Into The Hills Of Germany's Black Forest

It’s only in the night that the secrets are revealed. The daylight hides everything. But there is no escaping the star-studded sky, lit up by the moon, during the dark hours.
The author's depiction of the Black Forest
The author's depiction of the Black ForestIllustration: Nitin Chaudhary

It’s only in the night that the secrets are revealed. The daylight hides everything. But there is no escaping the star-studded sky, lit up by the moon, during the dark hours. It’s in those hours that the universe is accessible, its limitlessness felt. These thoughts crossed my mind as I walked in the hills of the Black Forest in Germany. There were no streetlights, and despite their absence, the trails were washed in the cool moonlight. Has the moon ever been so bright, I wondered? In the cities, we hardly recognise how calming, how brilliant, the moonlight could be. But here in the forests, the marvel dawns.

I had come to live for ten days in a monastery, an ashram, in the village of Bad Antogast. Hardly a village it was, though. At its heart is the monastery, encircled in the distance by a few wooden houses that speckle the hills around it. Life in the city had become overwhelming, and I was searching for respite. It was then that I decided to come to the forest to do a meditation course. “You will be in silence for the next ten days,” our meditation teacher explained to us, a group of 30 individuals from all over Europe on day one, “Not a word to be spoken. You can walk in nature in the breaks, but do not strike any conversations.”

First, I was scared. How will I survive for ten days without speaking? By the third day, though, a calm settled like the morning mist that enveloped the forest trees around me. I didn’t feel the need to speak. Rather, I decided to take long walks in the surrounding hills and explore the narrow trails that circled around them.

Each morning, after the first hour of meditation, I took the "Horses’ Path," called so because an 800-metre climb on the path brought one to a stable that was owned by one of the villagers. The ponies in the stable chewed hay, unmindful of the silent visitor watching them. Afternoons were reserved for longer walks along the "Spring Way" that took me to a spring that supposedly offered healing fresh water. After filling my water bottle, I continued to walk up the steep hill with no one to accompany me, except for the sound of a rippling stream in the background. Up on the hill, when my legs demanded rest, I would settle myself on a bench overlooking the valley. The hills far away were masked by the low-hanging clouds as if shrouding a secret.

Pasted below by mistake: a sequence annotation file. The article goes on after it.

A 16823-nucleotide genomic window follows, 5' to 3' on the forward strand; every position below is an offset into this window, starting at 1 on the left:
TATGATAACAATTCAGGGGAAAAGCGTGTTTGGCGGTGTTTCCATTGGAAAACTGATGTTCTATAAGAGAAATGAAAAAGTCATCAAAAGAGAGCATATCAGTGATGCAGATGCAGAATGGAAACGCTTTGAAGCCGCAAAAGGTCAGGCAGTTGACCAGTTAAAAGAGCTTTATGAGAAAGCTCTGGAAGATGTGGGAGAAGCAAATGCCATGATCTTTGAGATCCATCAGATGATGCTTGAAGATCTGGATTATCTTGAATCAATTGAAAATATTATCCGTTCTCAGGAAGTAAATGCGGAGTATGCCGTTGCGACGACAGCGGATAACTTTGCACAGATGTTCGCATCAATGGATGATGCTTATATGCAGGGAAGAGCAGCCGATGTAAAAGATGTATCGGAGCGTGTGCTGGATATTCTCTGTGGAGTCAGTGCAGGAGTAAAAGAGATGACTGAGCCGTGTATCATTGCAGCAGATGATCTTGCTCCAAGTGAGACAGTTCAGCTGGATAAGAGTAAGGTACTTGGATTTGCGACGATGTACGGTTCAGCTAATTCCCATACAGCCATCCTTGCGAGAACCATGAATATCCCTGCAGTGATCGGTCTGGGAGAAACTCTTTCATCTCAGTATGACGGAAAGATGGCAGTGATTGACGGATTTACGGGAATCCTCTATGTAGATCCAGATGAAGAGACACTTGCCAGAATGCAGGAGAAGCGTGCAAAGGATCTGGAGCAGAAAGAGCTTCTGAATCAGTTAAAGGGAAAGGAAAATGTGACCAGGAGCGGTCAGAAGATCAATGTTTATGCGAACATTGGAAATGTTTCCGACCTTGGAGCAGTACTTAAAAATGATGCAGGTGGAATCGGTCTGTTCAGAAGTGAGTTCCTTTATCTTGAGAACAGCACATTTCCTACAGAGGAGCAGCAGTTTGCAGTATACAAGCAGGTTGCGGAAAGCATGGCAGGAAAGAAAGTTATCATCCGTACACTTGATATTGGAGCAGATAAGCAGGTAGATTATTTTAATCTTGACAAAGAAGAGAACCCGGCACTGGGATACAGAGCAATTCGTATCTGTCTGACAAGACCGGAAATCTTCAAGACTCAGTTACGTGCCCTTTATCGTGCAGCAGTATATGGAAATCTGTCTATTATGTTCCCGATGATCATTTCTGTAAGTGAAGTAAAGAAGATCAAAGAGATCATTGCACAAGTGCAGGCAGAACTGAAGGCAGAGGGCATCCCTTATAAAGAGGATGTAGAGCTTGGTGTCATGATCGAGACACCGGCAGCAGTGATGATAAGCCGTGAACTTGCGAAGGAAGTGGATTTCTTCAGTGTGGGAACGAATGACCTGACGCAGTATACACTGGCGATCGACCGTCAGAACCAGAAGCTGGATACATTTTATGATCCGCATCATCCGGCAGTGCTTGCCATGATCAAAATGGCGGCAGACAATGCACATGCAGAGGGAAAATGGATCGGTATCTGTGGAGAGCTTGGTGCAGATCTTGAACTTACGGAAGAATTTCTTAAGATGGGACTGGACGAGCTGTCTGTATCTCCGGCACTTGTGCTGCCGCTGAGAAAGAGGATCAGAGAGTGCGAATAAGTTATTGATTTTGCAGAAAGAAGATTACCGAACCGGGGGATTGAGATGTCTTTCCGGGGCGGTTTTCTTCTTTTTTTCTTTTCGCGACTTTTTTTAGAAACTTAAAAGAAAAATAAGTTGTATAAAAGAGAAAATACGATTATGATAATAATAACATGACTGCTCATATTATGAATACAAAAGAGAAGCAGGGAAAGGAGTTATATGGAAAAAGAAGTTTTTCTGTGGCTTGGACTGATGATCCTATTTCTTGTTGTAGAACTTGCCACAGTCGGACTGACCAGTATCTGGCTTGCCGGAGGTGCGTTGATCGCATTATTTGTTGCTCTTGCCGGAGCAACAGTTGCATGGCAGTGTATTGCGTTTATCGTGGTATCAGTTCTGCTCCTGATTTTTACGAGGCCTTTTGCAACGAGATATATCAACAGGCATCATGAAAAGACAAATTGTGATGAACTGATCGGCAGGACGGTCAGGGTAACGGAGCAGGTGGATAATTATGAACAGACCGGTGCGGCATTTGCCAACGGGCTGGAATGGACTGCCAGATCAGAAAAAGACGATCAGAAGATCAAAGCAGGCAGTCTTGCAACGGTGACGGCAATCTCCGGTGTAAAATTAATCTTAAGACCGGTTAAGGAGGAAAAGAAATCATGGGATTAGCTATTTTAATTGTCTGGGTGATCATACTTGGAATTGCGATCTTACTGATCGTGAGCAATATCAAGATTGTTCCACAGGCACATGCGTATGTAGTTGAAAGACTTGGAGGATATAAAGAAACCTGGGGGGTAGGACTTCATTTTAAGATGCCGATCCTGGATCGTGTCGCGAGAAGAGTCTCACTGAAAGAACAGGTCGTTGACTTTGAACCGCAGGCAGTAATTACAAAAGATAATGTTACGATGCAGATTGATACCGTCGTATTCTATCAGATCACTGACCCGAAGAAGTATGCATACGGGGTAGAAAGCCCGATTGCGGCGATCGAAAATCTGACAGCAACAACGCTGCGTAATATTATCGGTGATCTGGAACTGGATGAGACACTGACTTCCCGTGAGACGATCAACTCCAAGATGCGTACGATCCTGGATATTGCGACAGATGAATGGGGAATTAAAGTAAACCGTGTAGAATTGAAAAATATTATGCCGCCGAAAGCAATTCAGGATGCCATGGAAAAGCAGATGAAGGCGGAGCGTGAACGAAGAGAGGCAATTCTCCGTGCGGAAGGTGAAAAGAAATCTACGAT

At times, I would sit till sunset to watch the play of light and colour. Invariably, the sky would explode in the palette on which nature, like a preoccupied artist, laid and let the colours mix. The dark blue of the sky, tainted with a pale orange, spattered somewhere with a stroke of deep red. It all would turn into blackness by the time the sun disappeared, and only the lights from those isolated houses punctured this darkness with spots of fluorescent yellow. It was then that I would walk back to the monastery on the trails bathed with moonlight.

As I spent my days there, I learnt that Bad Antogast was once well-known, even internationally, for its hospitality. It is due to the healing spring water that was first discovered roughly 760 years ago. The healing water was found to contain carbonic acid that gave it its proprietary fizz, along with sodium bicarbonate and calcium.

A chapel was built around the spring by a hermit. Soon, word spread that the water could cure incurable diseases. As a result, Bad Antogast started to witness an influx of tourists who came to accelerate their convalescence in a favourable manner. Once, in the 19th century, it was increasingly sought even by the Czars and the Generals for therapeutic treatments. Even today, visitors continue to throng. The only difference is that what was once a popular holiday destination for upper-class society is now accessible to everyone. It has now become a holiday home to those seeking silence and access to nature.

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